With several albatross contracts handed out over the past few seasons (Rashard Lewis, Eddy Curry, Gilbert Arenas, etc…), a prominent negotiating point for the owners in the next collective bargaining agreement is the salary cap. Owners are basically demanding that the new agreement features smaller salaries, thereby protecting teams from throwing away millions of dollars on players like Curry who notably fail to produce. From the NY Daily News:

“When the league imposed its second lockout in 13 years last week, over a contract dispute that won’t be resolved anytime soon, that particular issue was mentioned several times by commissioner David Stern and his deputy, Adam Silver: They’re calling it pay for performance.

‘When we had our first meeting two years ago with the players, we said, ‘we don’t believe we’re distributing the $2 billion among the 450 players in the most efficient way right now,”Silver said during the news conference to announce the lockout. ‘We think we can do a better job matching pay for performance.’

It’s an old bug-a-boo for the league, with Curry being only the latest prime example of how teams throw away their money. Due to assorted minor injuries and his failure to get into shape, he played only 10 games over his last three seasons in New York, while earning more than $31 million. When you do the math, it’s astounding that Curry made in excess of $3 million a game.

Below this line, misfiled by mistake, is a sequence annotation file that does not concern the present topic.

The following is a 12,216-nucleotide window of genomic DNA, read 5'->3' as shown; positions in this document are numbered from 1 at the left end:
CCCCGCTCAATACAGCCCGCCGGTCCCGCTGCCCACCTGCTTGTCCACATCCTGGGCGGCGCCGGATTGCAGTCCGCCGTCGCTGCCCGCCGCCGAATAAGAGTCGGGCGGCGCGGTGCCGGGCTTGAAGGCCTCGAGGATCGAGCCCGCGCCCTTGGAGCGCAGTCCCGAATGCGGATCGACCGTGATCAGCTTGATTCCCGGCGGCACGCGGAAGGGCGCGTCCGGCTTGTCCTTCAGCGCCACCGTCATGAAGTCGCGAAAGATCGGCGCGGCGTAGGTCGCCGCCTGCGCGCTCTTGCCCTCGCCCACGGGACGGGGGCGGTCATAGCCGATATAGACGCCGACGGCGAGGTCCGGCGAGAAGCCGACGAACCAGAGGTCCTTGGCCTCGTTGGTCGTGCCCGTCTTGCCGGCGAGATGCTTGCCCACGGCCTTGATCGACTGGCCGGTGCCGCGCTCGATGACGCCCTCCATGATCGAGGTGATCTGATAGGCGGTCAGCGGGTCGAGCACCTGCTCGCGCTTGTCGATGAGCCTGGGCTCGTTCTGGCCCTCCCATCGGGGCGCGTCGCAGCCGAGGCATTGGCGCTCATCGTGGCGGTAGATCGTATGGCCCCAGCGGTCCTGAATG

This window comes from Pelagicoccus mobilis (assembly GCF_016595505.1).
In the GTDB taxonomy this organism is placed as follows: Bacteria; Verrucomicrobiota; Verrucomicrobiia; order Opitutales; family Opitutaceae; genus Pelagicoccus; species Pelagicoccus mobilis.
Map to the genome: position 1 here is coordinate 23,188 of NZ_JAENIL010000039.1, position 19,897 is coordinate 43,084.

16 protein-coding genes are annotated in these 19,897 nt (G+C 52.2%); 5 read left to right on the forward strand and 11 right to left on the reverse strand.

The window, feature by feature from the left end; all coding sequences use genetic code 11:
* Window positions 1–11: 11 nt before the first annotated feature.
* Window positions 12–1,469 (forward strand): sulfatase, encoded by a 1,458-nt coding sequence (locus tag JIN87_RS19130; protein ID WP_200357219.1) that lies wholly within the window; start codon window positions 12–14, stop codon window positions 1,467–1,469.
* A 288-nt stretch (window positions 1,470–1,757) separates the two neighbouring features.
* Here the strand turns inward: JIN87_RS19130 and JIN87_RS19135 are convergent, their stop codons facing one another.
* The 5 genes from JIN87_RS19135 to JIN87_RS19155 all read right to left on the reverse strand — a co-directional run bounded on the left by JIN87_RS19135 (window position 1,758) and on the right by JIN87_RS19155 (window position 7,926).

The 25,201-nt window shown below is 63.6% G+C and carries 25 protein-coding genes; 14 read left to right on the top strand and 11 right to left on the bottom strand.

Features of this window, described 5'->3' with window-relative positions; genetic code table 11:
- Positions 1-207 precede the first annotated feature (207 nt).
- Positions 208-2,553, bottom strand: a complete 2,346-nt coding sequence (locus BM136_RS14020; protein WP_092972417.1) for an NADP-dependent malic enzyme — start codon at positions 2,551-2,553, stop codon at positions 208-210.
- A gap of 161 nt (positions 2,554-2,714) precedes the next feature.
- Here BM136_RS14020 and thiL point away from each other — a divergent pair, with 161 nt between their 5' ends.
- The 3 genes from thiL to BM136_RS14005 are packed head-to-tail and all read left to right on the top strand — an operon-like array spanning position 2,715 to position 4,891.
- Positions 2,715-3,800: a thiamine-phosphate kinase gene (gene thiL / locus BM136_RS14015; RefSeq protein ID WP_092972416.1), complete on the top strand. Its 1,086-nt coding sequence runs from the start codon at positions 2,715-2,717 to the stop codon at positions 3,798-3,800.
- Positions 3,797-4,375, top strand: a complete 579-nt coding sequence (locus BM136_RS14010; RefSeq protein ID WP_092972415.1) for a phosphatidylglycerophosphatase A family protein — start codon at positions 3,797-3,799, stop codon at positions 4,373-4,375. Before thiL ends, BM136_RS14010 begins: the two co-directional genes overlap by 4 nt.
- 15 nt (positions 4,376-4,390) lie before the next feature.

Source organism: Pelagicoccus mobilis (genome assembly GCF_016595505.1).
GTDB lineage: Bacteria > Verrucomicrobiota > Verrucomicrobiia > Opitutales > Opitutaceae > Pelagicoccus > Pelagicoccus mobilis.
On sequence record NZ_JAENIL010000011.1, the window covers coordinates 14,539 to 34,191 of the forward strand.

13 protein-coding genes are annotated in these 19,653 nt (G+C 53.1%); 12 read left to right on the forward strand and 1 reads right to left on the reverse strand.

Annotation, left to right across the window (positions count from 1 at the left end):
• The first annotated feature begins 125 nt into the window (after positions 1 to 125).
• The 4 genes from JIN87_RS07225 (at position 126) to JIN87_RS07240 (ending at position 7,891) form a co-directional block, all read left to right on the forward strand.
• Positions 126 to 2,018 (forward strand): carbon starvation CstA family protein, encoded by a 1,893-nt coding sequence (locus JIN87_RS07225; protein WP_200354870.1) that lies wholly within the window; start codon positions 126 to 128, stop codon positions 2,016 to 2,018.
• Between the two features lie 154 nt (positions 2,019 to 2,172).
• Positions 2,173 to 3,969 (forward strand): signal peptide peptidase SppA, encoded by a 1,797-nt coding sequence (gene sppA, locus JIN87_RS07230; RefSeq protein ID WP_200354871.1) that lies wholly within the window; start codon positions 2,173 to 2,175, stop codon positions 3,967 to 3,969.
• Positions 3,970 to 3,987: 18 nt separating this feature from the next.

Curry has to take a lot of the blame for his failure to get on the court. But the misspent money was all part of his fully-guaranteed, six-year, $60-million deal that the Knicks president at the time, Isiah Thomas, executed in a sign-and-trade with Chicago, and Garden CEO Jim Dolan was more than happy to sign off on.

Dolan never used a ‘pay for performance’ standard when judging Thomas, who threw away more of his boss’ millions with a few other notably bad signings. Famously, Thomas gave Jerome James $30 million in a free-agent deal and James ended up playing only 89 games for the Knicks, with only four games over his last two years.

The Knicks were not alone in practicing fiscal irresponsibility and bringing on calls for pay for performance.

In 2007, Orlando signed Rashard Lewis to a 6-year, $126-million free-agent deal, overpaying by $60 million for a player who gave them only one All-Star season. The Magic finally unloaded his contract but took another celebrated one in return when they acquired Gilbert Arenas. Despite Arenas’ knee troubles and flaky character, the Wizards gave him $111 million in 2008.”